For completeness, we show in Figure 5D the incoherent population of the vibrational level for the same parameter d=0.1, pumping amplitude ħℰ=1 meV, and for ħγϕ=10 meV. The results as a function of laser detuning and vibrational frequency can be compared with those in Figure 3A, where we plotted the same results except that we adopted ħγϕ=0 eV there. As expected, the most noticeable feature introduced by dephasing is the larger width of the displayed features and the lower populations.

## 7 Effect of strong illumination

We now consider the situation where the intensity of the incident laser is strong, while the electron–vibration coupling is assumed to be weak, and in the absence of pure dephasing. An intense laser populates the different manifolds of the J-C ladder and thus leads to nonlinear effects in the resonant SERRS signal that were not considered in our weak-illumination expressions. A full analytical treatment of this situation is very challenging, but we can still gain insight into the vibrational dynamics, assuming the same separation of time scales as discussed before, by inserting the numerically calculated reservoir spectral function J(s) into the expression of the decay and pumping rates (11 and 12) and then using these values in the rate equations of the vibrations (9 and 10) to obtain the steady-state value of the vibrational population (14). We complement this simplified semianalytical approach by full numerical calculations. For simplicity, we continue using the rotation wave approximation, although for the strongest laser considered, a correction may be necessary.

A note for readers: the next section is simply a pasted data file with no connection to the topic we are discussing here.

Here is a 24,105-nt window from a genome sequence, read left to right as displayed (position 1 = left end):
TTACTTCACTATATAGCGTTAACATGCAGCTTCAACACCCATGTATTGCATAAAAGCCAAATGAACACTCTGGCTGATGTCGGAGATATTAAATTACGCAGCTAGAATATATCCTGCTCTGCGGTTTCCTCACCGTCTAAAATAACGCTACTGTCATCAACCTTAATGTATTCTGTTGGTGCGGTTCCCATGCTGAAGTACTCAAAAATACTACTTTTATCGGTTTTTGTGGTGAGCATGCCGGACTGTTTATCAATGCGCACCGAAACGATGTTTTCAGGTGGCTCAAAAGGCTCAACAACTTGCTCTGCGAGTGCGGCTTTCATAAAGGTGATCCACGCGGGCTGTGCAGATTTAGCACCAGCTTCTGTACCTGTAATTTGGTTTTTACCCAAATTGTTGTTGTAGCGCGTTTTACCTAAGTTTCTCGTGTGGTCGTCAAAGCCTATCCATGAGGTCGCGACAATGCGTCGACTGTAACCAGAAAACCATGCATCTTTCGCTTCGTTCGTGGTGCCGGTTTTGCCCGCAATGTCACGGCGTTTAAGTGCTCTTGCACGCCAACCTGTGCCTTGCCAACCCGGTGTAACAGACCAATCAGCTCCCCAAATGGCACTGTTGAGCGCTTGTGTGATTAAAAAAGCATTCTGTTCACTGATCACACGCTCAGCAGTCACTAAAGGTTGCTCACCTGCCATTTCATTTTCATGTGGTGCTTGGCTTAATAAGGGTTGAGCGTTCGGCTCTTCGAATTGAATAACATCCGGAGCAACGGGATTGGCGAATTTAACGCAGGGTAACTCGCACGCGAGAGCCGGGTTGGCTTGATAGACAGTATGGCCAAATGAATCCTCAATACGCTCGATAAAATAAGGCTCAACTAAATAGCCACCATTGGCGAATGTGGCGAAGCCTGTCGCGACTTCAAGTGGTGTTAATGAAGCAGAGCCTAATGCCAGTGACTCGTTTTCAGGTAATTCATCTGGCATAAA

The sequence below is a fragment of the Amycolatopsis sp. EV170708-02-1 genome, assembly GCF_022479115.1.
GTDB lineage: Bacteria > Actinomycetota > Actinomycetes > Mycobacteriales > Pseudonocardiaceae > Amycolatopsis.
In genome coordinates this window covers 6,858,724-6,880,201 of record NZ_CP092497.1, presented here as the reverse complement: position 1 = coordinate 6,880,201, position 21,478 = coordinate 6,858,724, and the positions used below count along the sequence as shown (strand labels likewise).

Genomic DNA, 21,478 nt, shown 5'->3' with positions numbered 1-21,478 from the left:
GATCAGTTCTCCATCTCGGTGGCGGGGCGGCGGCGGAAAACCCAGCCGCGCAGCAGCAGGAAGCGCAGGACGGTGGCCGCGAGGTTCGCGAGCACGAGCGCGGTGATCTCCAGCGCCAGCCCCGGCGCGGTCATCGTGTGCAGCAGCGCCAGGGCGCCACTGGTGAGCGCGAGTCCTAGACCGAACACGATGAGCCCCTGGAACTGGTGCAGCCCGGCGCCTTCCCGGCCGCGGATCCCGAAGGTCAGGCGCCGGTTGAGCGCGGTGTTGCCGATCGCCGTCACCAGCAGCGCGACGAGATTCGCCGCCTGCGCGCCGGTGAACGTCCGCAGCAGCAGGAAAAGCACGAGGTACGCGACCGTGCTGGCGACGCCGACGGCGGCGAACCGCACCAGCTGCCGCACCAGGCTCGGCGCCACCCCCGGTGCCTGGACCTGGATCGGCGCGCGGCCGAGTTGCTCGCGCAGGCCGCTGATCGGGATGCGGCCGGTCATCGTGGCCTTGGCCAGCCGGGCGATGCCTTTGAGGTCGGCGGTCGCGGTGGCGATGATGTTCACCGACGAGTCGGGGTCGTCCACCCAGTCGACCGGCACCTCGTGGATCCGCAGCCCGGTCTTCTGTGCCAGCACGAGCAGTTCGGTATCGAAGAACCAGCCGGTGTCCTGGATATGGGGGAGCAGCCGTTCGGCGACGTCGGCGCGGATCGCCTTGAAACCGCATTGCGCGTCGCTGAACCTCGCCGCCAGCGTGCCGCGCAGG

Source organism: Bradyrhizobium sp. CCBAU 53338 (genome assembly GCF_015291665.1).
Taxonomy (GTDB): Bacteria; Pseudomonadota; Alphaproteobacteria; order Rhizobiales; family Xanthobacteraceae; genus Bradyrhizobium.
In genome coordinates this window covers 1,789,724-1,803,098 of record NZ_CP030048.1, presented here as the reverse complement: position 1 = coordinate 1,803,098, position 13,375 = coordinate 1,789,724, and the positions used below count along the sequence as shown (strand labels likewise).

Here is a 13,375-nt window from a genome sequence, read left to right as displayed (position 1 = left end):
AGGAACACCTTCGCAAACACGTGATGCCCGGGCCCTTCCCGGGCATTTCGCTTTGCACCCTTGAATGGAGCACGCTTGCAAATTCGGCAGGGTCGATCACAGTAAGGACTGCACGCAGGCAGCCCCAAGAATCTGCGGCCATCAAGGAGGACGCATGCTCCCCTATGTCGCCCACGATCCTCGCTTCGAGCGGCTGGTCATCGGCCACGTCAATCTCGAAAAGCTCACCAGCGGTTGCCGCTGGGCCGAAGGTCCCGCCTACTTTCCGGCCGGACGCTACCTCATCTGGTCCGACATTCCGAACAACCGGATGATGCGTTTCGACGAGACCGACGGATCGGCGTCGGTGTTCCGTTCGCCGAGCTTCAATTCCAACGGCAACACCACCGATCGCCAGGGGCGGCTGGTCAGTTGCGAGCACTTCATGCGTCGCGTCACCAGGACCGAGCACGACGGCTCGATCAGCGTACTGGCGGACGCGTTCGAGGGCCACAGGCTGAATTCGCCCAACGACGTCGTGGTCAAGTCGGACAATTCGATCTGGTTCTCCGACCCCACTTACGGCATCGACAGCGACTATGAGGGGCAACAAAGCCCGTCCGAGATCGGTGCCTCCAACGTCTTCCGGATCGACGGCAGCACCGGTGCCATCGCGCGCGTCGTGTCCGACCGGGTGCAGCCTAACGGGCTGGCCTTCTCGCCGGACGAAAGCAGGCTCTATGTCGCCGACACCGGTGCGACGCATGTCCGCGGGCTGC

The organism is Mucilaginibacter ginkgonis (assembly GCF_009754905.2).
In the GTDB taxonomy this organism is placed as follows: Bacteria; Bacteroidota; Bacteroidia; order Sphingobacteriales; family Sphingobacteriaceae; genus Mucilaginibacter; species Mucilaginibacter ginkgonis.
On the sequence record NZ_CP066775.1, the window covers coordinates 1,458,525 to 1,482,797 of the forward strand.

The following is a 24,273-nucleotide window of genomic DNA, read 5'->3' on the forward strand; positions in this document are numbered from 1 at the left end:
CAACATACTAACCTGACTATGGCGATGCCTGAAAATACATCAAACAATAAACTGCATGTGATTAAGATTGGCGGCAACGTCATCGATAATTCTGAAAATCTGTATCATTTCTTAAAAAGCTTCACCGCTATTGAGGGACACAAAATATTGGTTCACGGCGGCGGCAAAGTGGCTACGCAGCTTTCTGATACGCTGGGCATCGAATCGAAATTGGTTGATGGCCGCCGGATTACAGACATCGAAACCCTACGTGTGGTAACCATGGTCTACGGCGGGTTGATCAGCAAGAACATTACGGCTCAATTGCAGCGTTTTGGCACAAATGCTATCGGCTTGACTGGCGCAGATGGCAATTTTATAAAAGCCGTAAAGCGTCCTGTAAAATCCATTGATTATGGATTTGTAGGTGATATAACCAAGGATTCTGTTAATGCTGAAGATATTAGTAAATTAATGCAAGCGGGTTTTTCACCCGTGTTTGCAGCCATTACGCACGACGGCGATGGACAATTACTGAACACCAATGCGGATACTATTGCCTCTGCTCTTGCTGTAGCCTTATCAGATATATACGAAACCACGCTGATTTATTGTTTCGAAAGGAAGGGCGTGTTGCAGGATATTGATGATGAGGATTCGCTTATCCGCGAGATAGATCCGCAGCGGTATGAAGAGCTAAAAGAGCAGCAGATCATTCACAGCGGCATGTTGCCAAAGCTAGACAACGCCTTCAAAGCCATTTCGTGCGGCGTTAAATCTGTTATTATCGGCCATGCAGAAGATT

We plot in Figure 6 the incoherent vibrational population as a function of the amplitude ℰ and detuning Δ of the illuminating laser, obtained using the full-numerical (Figure 6A) and the semianalytical (Figure 6B) approach, and for d=0.1, ħωm=50 meV and ħg=100 meV. The excellent agreement between the two supports the assumption that the use of very intense laser illumination does not invalidate the separation of the system into the slowly evolving vibrations and the fast J-C reservoir.

Figure 6:

Nonlinear resonant surface-enhanced Raman scattering (SERS) response for strong laser illumination.

(A, B) Incoherent population of a vibrational mode of energy ħωm=50 meV as a function of the laser detuning and pumping amplitude ℰ calculated from (A) the full numerical model and (B) the simplified model. The vibrations are weakly coupled to the electronic states (d=0.1), and there is no pure dephasing. (C, D) Evolution of the SERS emission with pumping amplitude (ℰ), calculated numerically for a single vibrational mode of energy ħωm=50 meV that is weakly coupled to the electronic states (d=0.1) (C) Emission spectra as a function of ℰ for detuning of the incident laser ħΔ=0 eV. (D) Maximum intensity of the Stokes (blue line) and anti-Stokes (green line) Raman line as a function of ℰ [shown in (C) for up to ħℰ=48 meV]. To obtain the value of the Raman peaks, we first subtracted the background, defined as the inelastic emission of the J-C system. The other parameters used for all calculations are as follows: ħγb=2 meV, ħγσ=2×10−5 eV, ħγa=150 meV, ħg=100 meV, ħγϕ=0 eV, Δ=δ.